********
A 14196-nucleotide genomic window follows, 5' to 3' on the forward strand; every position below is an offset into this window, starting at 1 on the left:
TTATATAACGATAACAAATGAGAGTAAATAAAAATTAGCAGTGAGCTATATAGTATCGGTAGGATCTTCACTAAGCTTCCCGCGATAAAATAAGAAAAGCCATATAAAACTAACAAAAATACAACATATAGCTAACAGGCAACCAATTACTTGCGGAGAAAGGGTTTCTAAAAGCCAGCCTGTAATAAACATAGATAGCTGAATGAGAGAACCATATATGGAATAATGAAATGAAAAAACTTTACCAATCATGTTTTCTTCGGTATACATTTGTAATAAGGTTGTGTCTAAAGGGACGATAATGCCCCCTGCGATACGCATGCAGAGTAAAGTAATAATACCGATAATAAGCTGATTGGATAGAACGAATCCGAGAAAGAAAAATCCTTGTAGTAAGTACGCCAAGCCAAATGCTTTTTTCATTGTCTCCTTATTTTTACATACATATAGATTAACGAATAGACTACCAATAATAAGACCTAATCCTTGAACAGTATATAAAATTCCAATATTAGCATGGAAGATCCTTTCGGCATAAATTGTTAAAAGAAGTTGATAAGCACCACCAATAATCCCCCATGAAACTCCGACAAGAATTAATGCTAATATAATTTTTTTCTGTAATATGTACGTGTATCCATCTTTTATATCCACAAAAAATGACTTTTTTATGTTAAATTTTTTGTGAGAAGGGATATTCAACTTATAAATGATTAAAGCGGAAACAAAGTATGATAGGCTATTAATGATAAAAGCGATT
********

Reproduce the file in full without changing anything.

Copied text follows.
A 14196-nucleotide genomic window follows, 5' to 3' on the forward strand; every position below is an offset into this window, starting at 1 on the left:
TTATATAACGATAACAAATGAGAGTAAATAAAAATTAGCAGTGAGCTATATAGTATCGGTAGGATCTTCACTAAGCTTCCCGCGATAAAATAAGAAAAGCCATATAAAACTAACAAAAATACAACATATAGCTAACAGGCAACCAATTACTTGCGGAGAAAGGGTTTCTAAAAGCCAGCCTGTAATAAACATAGATAGCTGAATGAGAGAACCATATATGGAATAATGAAATGAAAAAACTTTACCAATCATGTTTTCTTCGGTATACATTTGTAATAAGGTTGTGTCTAAAGGGACGATAATGCCCCCTGCGATACGCATGCAGAGTAAAGTAATAATACCGATAATAAGCTGATTGGATAGAACGAATCCGAGAAAGAAAAATCCTTGTAGTAAGTACGCCAAGCCAAATGCTTTTTTCATTGTCTCCTTATTTTTACATACATATAGATTAACGAATAGACTACCAATAATAAGACCTAATCCTTGAACAGTATATAAAATTCCAATATTAGCATGGAAGATCCTTTCGGCATAAATTGTTAAAAGAAGTTGATAAGCACCACCAATAATCCCCCATGAAACTCCGACAAGAATTAATGCTAATATAATTTTTTTCTGTAATATGTACGTGTATCCATCTTTTATATCCACAAAAAATGACTTTTTTATGTTAAATTTTTTGTGAGAAGGGATATTCAACTTATAAATGATTAAAGCGGAAACAAAGTATGATAGGCTATTAATGATAAAAGCGATT